DIY Divorce: What to Consider Before Going It Alone

by Team eLocal
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Reviewed by Carina Jenkins, J.D.

Getting divorced can be expensive, and legal fees add up quickly. Meanwhile, the expenses of daily life don’t stop. Plus, after your separation, you may be spending more on housing and other bills. So it’s understandable that you’d want to cut costs wherever possible.

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Going through the divorce process on your own without the help of an attorney is possible and could save you money, but there are some things you should know before choosing this option.

Can You Get Divorced Without a Lawyer?

You almost always have the right to represent yourself and get divorced without a lawyer. Courts call this being self-represented or pro se.

While courts seldom require parties to hire counsel, there can be extra requirements in cases where parties are self-represented. Judges may take extra steps to ensure that pro se parties understand their rights.

In rare cases, a judge may require counsel in the form of an appointed guardian ad litem if a party is legally incapacitated. In some states, a judge could appoint a guardian ad litem for children in particularly contentious or complicated custody cases.

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Can You Get Divorced Online?

Whether you can get divorced without appearing in court will depend on your location and the issues in your case. Divorces must be filed with the proper court, and many states have e-filing services that allow parties to file their divorce online. However, these services are sometimes only available to lawyers.

You can usually file all required divorce papers, including your settlement agreement, through the e-filing service. Sometimes, a judge can finalize the divorce based on these documents, but you may need to attend a court hearing. Whether a court appearance is necessary may depend on the following:

  • Contested issues: You may be able to file for divorce online, but the judge will require court hearings if the parties don't agree on every issue.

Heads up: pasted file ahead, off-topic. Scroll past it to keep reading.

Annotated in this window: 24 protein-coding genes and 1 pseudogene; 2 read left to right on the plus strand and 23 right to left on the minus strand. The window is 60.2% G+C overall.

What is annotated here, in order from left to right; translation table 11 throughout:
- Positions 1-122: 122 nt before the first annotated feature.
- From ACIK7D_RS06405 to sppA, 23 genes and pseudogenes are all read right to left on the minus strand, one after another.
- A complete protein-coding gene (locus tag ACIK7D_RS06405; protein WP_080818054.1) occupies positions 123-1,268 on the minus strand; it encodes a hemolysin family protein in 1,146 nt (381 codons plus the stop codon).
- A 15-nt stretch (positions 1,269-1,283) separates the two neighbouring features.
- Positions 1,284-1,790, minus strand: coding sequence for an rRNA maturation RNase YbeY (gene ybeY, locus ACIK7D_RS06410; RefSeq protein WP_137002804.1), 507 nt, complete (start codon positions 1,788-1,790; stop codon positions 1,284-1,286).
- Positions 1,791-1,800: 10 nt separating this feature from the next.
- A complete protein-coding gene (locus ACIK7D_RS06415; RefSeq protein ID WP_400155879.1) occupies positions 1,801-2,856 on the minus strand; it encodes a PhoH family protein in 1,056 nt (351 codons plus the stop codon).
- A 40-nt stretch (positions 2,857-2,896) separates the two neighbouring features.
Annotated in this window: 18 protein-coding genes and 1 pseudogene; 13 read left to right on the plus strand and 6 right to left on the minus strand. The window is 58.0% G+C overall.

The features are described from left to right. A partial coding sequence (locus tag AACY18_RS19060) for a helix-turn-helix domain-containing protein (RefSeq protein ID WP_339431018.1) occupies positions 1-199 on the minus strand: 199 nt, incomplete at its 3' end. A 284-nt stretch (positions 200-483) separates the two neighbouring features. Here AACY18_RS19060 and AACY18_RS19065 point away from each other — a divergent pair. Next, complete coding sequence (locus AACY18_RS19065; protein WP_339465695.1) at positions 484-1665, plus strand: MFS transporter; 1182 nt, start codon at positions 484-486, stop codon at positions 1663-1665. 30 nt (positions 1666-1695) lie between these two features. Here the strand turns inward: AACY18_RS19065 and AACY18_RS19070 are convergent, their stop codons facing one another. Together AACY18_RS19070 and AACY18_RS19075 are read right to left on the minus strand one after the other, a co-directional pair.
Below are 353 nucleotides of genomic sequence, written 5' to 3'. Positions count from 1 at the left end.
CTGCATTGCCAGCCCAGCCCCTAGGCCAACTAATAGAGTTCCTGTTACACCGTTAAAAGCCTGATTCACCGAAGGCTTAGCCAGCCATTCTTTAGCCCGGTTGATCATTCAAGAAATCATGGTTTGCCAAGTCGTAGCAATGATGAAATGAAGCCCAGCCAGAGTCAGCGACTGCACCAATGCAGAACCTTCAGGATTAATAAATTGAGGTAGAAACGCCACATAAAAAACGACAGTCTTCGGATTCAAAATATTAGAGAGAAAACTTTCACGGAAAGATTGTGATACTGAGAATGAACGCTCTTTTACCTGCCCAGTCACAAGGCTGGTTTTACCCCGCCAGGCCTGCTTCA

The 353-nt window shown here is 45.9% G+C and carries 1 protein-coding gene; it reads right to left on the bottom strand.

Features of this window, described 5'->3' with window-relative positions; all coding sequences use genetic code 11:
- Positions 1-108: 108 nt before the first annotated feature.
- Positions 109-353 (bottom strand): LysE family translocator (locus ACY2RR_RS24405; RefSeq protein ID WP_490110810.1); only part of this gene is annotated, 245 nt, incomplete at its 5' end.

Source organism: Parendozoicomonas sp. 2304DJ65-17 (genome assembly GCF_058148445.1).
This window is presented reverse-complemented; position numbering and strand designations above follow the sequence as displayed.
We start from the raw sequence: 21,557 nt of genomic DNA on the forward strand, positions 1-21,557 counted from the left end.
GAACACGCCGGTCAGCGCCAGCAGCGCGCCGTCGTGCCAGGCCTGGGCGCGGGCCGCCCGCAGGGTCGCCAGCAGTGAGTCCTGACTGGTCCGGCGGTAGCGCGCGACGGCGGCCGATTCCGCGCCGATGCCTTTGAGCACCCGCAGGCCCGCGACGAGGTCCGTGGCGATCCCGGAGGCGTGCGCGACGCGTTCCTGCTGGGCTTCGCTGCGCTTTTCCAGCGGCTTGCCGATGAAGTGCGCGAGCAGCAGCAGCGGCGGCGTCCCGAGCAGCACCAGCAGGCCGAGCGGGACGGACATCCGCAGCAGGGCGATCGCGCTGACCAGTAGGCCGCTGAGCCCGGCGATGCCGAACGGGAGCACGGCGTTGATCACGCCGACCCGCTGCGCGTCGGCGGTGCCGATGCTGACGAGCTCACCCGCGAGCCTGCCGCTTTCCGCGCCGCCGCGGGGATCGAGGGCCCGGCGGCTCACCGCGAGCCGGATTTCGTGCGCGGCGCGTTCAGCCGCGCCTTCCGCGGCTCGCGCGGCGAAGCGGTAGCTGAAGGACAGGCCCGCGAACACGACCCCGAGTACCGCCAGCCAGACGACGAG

• Minor children: Many jurisdictions require a court appearance if minor children are involved in a case, especially if a party is pro se. A court appearance lets the judge ensure that both parties understand their rights and that the agreement is in the children's best interest.
  • Paperwork errors: A judge could require a court appearance if there are mistakes or other problems with the divorce paperwork.

You may see websites advertising an online divorce. While these services can help you complete the necessary paperwork, they generally can't complete your divorce. Only a judge in the proper jurisdiction can legally finalize your divorce.

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What Are the Pros and Cons of a Do-It-Yourself Divorce?

A do-it-yourself divorce can save time and money, but there are pitfalls too.

Benefits of DIY Divorce

Filing for a divorce without lawyers can be a good option if your case is simple and your spouse agrees on all aspects of the case. If you handle the divorce yourself, you'll probably have to pay filing fees and may need to pay to have divorce documents notarized. But these fees are typically much cheaper than hiring lawyers to represent you.

A DIY divorce can also be convenient. The paperwork is usually relatively easy to complete and file, especially if you don't have children or have limited assets. You and your spouse can file for divorce quickly without waiting on documents from lawyers.

Problems With Handling a Divorce Yourself

Attorneys use careful language to help clients avoid problems. Self-represented parties may not realize that the terms in their settlement agreement aren't clear. Family law attorneys are familiar with the types of disagreements that frequently come up after a divorce, and they can help you avoid future problems.

For example, a simple divorce settlement may seem sufficient if you and your spouse are on good terms at the time of your divorce. But what if your marital home doesn't sell as planned, or you can't agree on sharing custody of the children during a school holiday? You could face new conflicts and legal expenses if you didn't anticipate these problems when writing the settlement agreement.

If you have real estate, retirement accounts or other complex assets, you'll need legal documents to divide the property. A lawyer can help you understand your rights, draft the paperwork and advise you about potential tax consequences.

Finally, divorce laws vary significantly by state. The internet and books may offer incorrect advice for your location. You'll want to make sure you understand your area's requirements before choosing a DIY divorce.

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